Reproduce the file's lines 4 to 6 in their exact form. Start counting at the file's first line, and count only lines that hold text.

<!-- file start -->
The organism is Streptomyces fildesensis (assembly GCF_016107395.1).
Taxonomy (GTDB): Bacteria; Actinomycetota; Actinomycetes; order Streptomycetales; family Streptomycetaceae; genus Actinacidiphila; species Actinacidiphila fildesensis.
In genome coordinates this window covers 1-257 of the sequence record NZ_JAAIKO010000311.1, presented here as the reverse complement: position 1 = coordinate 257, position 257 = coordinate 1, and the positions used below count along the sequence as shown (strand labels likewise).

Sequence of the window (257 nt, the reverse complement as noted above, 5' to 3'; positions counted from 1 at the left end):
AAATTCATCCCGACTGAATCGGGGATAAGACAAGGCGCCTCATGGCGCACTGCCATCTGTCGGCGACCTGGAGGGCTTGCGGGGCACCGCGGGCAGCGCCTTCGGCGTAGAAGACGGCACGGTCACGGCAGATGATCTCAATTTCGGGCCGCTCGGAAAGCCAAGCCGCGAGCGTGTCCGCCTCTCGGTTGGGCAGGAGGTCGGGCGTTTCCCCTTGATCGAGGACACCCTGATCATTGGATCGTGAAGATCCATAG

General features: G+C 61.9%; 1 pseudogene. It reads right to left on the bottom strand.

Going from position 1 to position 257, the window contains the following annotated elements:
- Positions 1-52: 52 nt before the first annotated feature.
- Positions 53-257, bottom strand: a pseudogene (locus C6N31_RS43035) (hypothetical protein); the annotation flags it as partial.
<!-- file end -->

Sequence of the window (257 nt, the reverse complement as noted above, 5' to 3'; positions counted from 1 at the left end):
AAATTCATCCCGACTGAATCGGGGATAAGACAAGGCGCCTCATGGCGCACTGCCATCTGTCGGCGACCTGGAGGGCTTGCGGGGCACCGCGGGCAGCGCCTTCGGCGTAGAAGACGGCACGGTCACGGCAGATGATCTCAATTTCGGGCCGCTCGGAAAGCCAAGCCGCGAGCGTGTCCGCCTCTCGGTTGGGCAGGAGGTCGGGCGTTTCCCCTTGATCGAGGACACCCTGATCATTGGATCGTGAAGATCCATAG

General features: G+C 61.9%; 1 pseudogene. It reads right to left on the bottom strand.